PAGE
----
by Linda Cruse | Reprinted courtesy of KC Star
We've heard the staggering statistics for some time now: About 34 percent of adult Americans and 17 percent of children are obese.
Obesity is associated with increased disability. disease and death. Soon it will be the No.1 cause of death in the United States.
A good place to address weight issues is with your family physician. Family physicians can provide the education and resources patients need to succeed with weight loss, said Dr. Jeffrey Earl, a family physician at College Park Family Care Center.
"We can also be motivators and cheerleaders for them throughout the process," he said.
The bottom line: the sooner an overweight or obese person loses weight. the better. The longer people are overweight the more difficult it is to recover from conditions associated with being overweight. including type 2 diabetes and heart disease, said Dr. Nicole Fearing, medical director of Menorah Medical Center's Bariatric Program.
"The longer someone is overweight,. the longer their chances of a quality life declines," she said. "Additionally, children who are overweight tend to carry that weight into adulthood and have a higher chance of becoming morbidly obese."
Talks lead to success
Studies show that even after deciding to discuss their weight issue with their family physician, patients can take two years to actually get into the doctor's office to talk about it, Fearing said.
Two local patients who had weight-loss discussions with their physicians both ended up losing significant weight. Each patient took a different route to weight loss.
Heather Turner, 48, of Leavenworth, decided to have gastric sleeve bariatric surgery in November 2012. Once nearly 250 pounds, she has lost 65 pounds in the last six months and said she plans to lose an additional surgery may be necessary because obese people have significantly shorter lifespans and suffer from life-threatening conditions such as sleep apnea, heart and lung disease and cancer." " In gastric sleeve surgery, a portion of the stomach is removed, creat- - Dr. jeffrey Earl, family physician, College Park Family Care Center 30 pounds.
Jeff Borker, 51, of Overland Park, has lost 100 pounds. At one point nearly 400 pounds, Borker made significant lifestyle changes beginning in September 2011 which led to the loss. He continues to lose weight thanks to modifying his diet and incorporating regular exercise.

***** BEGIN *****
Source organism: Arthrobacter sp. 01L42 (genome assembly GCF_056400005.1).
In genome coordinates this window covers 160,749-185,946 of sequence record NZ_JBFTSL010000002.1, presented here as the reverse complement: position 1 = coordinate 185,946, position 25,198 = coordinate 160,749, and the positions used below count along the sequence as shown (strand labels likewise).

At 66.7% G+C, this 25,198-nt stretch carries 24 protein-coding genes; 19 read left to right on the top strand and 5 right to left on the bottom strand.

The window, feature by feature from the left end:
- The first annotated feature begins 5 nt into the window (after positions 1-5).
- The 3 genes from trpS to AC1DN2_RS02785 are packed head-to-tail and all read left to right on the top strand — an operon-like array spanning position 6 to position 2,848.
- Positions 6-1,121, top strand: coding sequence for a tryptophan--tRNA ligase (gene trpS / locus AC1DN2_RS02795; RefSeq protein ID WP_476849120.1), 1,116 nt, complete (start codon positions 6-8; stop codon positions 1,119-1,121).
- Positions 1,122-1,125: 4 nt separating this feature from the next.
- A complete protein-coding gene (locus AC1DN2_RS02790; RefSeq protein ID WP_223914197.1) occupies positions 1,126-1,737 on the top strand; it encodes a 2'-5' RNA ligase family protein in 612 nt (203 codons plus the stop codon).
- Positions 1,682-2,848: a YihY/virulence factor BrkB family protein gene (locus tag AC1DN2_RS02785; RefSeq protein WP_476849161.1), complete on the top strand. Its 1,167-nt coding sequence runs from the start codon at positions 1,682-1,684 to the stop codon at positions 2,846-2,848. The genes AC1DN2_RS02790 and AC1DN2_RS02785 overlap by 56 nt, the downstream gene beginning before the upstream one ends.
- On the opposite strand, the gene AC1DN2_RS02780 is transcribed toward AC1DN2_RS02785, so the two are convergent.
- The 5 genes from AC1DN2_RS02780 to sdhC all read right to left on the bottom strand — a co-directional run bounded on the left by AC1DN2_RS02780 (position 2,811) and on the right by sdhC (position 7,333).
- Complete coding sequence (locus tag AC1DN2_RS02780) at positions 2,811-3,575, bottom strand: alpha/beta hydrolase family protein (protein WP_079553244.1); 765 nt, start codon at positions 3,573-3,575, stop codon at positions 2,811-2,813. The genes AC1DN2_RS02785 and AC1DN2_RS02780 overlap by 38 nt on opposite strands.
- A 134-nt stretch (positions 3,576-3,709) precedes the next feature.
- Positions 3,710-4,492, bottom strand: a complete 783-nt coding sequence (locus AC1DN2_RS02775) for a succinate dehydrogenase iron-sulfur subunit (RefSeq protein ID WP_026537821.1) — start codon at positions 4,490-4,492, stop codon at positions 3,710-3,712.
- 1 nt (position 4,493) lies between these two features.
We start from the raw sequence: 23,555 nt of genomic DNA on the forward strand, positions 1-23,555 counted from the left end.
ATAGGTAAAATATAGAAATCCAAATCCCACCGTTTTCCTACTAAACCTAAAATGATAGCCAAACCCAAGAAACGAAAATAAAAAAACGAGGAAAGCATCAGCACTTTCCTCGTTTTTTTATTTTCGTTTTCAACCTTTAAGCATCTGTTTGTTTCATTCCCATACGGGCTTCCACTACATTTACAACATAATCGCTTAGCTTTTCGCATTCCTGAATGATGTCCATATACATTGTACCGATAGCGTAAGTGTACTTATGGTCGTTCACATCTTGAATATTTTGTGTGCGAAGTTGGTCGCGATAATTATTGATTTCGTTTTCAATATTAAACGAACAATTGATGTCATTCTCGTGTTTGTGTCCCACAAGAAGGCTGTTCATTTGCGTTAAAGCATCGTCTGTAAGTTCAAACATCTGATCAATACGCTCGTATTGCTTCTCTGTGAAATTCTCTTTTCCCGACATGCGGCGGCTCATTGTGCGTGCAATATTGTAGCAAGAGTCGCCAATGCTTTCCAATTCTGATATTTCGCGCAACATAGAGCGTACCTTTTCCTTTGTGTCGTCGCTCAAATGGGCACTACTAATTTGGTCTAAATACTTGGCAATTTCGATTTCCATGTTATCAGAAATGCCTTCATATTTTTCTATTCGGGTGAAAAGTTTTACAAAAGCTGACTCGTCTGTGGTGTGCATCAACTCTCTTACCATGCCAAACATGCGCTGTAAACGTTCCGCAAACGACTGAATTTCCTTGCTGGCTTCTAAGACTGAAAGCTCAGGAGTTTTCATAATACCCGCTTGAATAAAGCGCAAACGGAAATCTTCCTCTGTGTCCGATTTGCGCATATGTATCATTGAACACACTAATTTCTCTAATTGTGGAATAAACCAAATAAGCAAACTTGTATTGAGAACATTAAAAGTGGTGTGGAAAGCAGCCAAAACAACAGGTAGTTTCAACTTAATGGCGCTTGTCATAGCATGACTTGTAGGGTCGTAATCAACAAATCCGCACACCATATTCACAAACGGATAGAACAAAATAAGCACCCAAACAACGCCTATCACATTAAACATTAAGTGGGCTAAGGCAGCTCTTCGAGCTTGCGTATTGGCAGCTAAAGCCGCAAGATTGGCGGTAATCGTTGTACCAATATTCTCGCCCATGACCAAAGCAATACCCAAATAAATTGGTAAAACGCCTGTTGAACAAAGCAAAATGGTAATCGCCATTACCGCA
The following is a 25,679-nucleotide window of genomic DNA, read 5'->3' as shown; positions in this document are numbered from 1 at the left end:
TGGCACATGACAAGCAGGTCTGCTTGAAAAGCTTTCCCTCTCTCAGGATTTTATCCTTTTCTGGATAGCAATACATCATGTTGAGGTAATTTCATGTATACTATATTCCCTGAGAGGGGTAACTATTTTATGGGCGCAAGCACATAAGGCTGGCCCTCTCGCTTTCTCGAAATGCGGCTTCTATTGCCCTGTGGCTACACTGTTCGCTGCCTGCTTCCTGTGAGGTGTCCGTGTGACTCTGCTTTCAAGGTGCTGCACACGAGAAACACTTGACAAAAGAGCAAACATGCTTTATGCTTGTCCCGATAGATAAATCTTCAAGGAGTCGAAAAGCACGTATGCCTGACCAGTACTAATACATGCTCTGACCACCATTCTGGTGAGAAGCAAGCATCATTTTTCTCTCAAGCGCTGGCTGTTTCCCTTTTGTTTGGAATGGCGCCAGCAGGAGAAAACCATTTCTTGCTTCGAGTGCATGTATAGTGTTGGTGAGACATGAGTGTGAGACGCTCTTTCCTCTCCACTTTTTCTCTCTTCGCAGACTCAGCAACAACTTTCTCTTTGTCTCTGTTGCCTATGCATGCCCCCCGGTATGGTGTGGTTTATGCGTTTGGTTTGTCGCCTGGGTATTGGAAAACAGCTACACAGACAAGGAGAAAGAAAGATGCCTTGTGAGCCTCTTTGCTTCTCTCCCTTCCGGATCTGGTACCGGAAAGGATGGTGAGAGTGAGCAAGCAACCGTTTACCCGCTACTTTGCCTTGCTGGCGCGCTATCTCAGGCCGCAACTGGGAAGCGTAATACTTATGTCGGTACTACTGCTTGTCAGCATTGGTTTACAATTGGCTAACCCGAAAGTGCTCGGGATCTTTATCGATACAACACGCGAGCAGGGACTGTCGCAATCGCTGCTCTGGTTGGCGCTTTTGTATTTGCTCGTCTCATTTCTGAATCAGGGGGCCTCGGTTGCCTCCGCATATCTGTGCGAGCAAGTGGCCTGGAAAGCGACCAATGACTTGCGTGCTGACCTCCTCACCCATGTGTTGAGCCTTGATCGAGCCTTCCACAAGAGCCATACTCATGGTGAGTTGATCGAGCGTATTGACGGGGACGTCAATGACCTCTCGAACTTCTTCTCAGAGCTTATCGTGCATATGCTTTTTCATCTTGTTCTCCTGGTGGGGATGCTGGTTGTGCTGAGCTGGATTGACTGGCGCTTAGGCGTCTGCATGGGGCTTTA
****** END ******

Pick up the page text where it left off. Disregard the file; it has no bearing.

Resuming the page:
Turner said she gained weight with each of her three pregnancies. She was able to control her weight with regular exercise until she tore the meniscus in her knee. After that she was unable to exercise. "My husband is a reservist and was deployed to Afghanistan, so the stress of that combined with the injury led to a 1 OO-pound weight gain," she said.
A friend had weight-loss success with bariatric surgery, so Turner approached Fearing regarding the surgery. Her body mass index, however, wasn't high enough.
Fearing said a body mass index of 35 or greater combined with associated health problems or a body mass index greater than 40 is the National Health Institute criteria for bariatric surgery.
Turner's orthopedic surgeon recommended that she lose weight before undergoing knee replacement surgery. His recommendation led to the approval of gastric sleeve surgery. "1 am so happy I had the surgery," she said. "1 wish, in fact, that I had gotten it sooner."
In gastric sleeve surgery, a portion of the stomach is removed, creating a tube-shaped stomach or "sleeve." Fearing said gastric sleeve is becoming more popular than gastric bypass because it's less invasive and the weight loss is quicker. Patients can lose 50 to 80 percent of excess body weight within 12 months of the surgery.
Turner now participates in activities with her children that she wouldn't have in the past. "1 got a season pass to Worlds of Fun and I'm going with my youngest daughter," she said. "I didn't do that with my other two children. I really missed out on a lot due to my weight."